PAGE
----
The study area was originally occupied by the Dharug people. The European historical development of the site spans almost 200 years, from early agricultural activities in this area, followed by occupation of the site by the Agricultural and Horticultural Society (Australia's first) for the purposes of forming a nursery garden and introducing fruit tree species into the colony. The history of the site is dominated by the development of the King's School, one of the major educational institutions in NSW throughout much of the 19th and 20th centuries (operating from this site from 1836 to the 1960s).The King's School, run by the Anglican Church, was the first large public boarding school (secondary) to be established in the colony of NSW, and developed to become one of Australia's notable private schools. The school was one of the large institutions which shaped both the urban form and cultural framework of the regional town of Parramatta in the early 19th century, and counts a number of notable Australians among its former students.The potential archaeological resource at this site is very complex, with various phases of construction, expansion and demolition across the site, most of which occurred during the King's School phase. The King's School represented the dominant phase of development across the site and, subsequently, physical remains associated with this phase of development also dominate the potential archaeological resource at the site. The potential archaeological resource at the site may provide a tangible link to each phase of the historical development of the site. Investigation, analysis and interpretation of the potential archaeological remains across the site may provide information about the nature of the development and occupation of the site throughout the various phases of its history. Many of these remains would have potential to contribute substantial information to our understanding of the development and occupation of the site that could not be obtained from other sources, such as historical documentation. Owing to the continuous operation of the King's School on this site for 128 years, investigation of the remains of this occupation may provide a rare opportunity to investigate the development and changing operation of a major institution, allowing investigation of changes in material culture within the one context over time, including construction techniques, infrastructure technology, domestic and personal items of the inhabitants (students and staff), as well as developments or modifications in educational practices over time.Archaeological evidence associated with the earliest phases of European occupation of this site (early agricultural activities of the Agricultural and Horticultural Society's occupation of the site) would be of high State significance for its ability to provide information about a poorly documented and understood phase of Parramatta and NSW's history. However, such evidence would be fragmentary at best, if it survives at all.Archaeological evidence associated with the development and occupation of the King's School would also be of high State significance for its ability to provide information about a major institutional site over an extended period of time. Archaeological remains associated with the King's School would contribute to the historical significance of the site, providing a tangible link to this significant phase of the site's history, as well as information about the occupation and operation of the institution that could not be obtained from other sources.Archaeological evidence associated with the development and occupation of the Marsden Rehabilitation Centre would be limited and would have little potential to provide information about the operation of this institution that could not be obtained from other sources. Archaeological remains associated with this phase of the site's history would have little or no significance.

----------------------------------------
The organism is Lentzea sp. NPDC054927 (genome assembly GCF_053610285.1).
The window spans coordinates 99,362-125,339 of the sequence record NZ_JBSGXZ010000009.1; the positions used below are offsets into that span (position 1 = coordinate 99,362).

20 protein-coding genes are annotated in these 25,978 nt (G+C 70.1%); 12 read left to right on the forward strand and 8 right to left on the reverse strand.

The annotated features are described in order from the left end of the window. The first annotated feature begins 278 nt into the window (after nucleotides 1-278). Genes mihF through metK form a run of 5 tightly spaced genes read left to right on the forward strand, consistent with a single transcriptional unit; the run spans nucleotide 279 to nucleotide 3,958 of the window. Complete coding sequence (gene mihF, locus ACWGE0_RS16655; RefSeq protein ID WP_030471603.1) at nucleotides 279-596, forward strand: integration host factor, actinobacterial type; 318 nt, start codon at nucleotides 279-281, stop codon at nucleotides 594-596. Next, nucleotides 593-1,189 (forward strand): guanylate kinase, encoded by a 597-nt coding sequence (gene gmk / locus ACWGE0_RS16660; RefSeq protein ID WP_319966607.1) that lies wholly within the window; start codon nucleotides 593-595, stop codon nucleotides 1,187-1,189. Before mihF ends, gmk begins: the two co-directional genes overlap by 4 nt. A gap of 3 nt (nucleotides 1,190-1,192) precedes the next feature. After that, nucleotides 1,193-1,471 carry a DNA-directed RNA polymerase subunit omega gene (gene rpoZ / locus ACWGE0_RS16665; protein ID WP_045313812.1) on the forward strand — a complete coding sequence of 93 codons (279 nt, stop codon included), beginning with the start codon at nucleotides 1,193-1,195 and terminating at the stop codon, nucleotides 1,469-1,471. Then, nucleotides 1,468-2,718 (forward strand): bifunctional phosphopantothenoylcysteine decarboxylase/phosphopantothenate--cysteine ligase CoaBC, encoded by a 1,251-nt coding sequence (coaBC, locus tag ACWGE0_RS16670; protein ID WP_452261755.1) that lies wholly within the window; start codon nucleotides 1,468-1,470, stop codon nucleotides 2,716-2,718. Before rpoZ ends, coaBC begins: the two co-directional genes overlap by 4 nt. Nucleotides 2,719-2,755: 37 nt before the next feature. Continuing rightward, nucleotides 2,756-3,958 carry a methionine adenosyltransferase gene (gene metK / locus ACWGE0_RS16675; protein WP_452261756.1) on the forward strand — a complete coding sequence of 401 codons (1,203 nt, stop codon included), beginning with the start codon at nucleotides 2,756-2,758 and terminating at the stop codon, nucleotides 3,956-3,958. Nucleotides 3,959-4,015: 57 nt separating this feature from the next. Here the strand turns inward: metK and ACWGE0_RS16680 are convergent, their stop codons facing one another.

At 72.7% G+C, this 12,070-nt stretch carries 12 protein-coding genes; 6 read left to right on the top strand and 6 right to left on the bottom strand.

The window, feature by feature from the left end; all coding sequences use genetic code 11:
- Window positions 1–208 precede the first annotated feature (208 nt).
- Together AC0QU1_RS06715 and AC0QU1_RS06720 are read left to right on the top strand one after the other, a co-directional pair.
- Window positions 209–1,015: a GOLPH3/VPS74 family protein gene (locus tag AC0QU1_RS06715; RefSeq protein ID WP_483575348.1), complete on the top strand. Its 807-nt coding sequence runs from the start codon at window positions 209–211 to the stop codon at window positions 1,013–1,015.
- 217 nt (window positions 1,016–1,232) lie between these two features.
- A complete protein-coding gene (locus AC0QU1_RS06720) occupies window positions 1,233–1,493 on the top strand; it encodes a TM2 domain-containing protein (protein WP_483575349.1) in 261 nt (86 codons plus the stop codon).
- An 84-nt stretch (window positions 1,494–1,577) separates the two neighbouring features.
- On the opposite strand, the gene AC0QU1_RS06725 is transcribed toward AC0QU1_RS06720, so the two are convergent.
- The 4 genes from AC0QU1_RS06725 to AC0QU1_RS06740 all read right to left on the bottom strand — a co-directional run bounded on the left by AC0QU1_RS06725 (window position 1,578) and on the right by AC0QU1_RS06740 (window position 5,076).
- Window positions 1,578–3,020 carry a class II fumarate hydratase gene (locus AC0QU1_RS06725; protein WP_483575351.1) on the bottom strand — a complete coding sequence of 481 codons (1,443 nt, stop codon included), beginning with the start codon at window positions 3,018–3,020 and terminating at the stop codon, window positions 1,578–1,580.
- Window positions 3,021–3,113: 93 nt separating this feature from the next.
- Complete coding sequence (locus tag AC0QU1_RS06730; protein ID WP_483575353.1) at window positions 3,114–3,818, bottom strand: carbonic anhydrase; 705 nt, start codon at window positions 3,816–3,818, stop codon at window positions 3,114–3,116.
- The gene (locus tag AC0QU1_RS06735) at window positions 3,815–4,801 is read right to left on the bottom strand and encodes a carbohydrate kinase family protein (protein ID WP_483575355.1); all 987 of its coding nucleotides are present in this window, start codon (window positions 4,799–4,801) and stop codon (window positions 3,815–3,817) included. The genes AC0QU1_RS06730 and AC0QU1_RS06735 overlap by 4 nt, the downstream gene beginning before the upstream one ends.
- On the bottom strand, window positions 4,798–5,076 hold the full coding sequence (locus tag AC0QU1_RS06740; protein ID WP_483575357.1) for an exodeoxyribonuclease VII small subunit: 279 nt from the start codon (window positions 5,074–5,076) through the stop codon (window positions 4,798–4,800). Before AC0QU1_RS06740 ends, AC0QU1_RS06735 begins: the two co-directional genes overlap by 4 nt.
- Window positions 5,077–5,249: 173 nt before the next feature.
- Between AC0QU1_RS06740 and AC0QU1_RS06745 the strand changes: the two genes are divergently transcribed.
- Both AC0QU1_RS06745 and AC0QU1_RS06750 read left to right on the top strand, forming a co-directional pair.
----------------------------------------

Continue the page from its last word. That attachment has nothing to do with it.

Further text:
The foreshore lands of the Marsden Rehabilitation Centre site are of significance at national, state and local levels, as: